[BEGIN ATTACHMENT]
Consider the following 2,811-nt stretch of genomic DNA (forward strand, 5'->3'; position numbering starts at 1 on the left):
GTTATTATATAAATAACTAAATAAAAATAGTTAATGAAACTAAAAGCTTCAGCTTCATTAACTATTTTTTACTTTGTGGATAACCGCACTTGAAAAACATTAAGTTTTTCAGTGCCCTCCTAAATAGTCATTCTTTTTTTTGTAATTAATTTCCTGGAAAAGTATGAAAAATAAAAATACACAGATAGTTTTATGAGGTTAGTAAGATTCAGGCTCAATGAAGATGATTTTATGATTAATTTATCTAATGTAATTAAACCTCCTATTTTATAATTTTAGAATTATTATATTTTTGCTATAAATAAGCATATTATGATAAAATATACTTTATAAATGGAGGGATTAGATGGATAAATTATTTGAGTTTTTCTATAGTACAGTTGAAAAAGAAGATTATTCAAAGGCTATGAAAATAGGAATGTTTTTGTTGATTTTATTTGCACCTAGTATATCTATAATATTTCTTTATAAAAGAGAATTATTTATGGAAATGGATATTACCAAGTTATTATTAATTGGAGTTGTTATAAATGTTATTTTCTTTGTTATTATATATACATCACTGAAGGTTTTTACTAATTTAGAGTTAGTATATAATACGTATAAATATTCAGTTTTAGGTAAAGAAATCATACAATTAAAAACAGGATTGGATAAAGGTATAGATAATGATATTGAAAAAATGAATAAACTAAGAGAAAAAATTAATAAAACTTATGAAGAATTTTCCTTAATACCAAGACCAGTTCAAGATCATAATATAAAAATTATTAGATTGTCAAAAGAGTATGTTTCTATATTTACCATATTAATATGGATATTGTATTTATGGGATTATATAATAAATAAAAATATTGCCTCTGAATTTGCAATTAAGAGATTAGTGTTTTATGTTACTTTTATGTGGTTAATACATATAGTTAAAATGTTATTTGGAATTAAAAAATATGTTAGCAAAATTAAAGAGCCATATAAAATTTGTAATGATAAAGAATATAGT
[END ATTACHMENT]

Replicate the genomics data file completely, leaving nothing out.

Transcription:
Consider the following 2,811-nt stretch of genomic DNA (forward strand, 5'->3'; position numbering starts at 1 on the left):
GTTATTATATAAATAACTAAATAAAAATAGTTAATGAAACTAAAAGCTTCAGCTTCATTAACTATTTTTTACTTTGTGGATAACCGCACTTGAAAAACATTAAGTTTTTCAGTGCCCTCCTAAATAGTCATTCTTTTTTTTGTAATTAATTTCCTGGAAAAGTATGAAAAATAAAAATACACAGATAGTTTTATGAGGTTAGTAAGATTCAGGCTCAATGAAGATGATTTTATGATTAATTTATCTAATGTAATTAAACCTCCTATTTTATAATTTTAGAATTATTATATTTTTGCTATAAATAAGCATATTATGATAAAATATACTTTATAAATGGAGGGATTAGATGGATAAATTATTTGAGTTTTTCTATAGTACAGTTGAAAAAGAAGATTATTCAAAGGCTATGAAAATAGGAATGTTTTTGTTGATTTTATTTGCACCTAGTATATCTATAATATTTCTTTATAAAAGAGAATTATTTATGGAAATGGATATTACCAAGTTATTATTAATTGGAGTTGTTATAAATGTTATTTTCTTTGTTATTATATATACATCACTGAAGGTTTTTACTAATTTAGAGTTAGTATATAATACGTATAAATATTCAGTTTTAGGTAAAGAAATCATACAATTAAAAACAGGATTGGATAAAGGTATAGATAATGATATTGAAAAAATGAATAAACTAAGAGAAAAAATTAATAAAACTTATGAAGAATTTTCCTTAATACCAAGACCAGTTCAAGATCATAATATAAAAATTATTAGATTGTCAAAAGAGTATGTTTCTATATTTACCATATTAATATGGATATTGTATTTATGGGATTATATAATAAATAAAAATATTGCCTCTGAATTTGCAATTAAGAGATTAGTGTTTTATGTTACTTTTATGTGGTTAATACATATAGTTAAAATGTTATTTGGAATTAAAAAATATGTTAGCAAAATTAAAGAGCCATATAAAATTTGTAATGATAAAGAATATAGT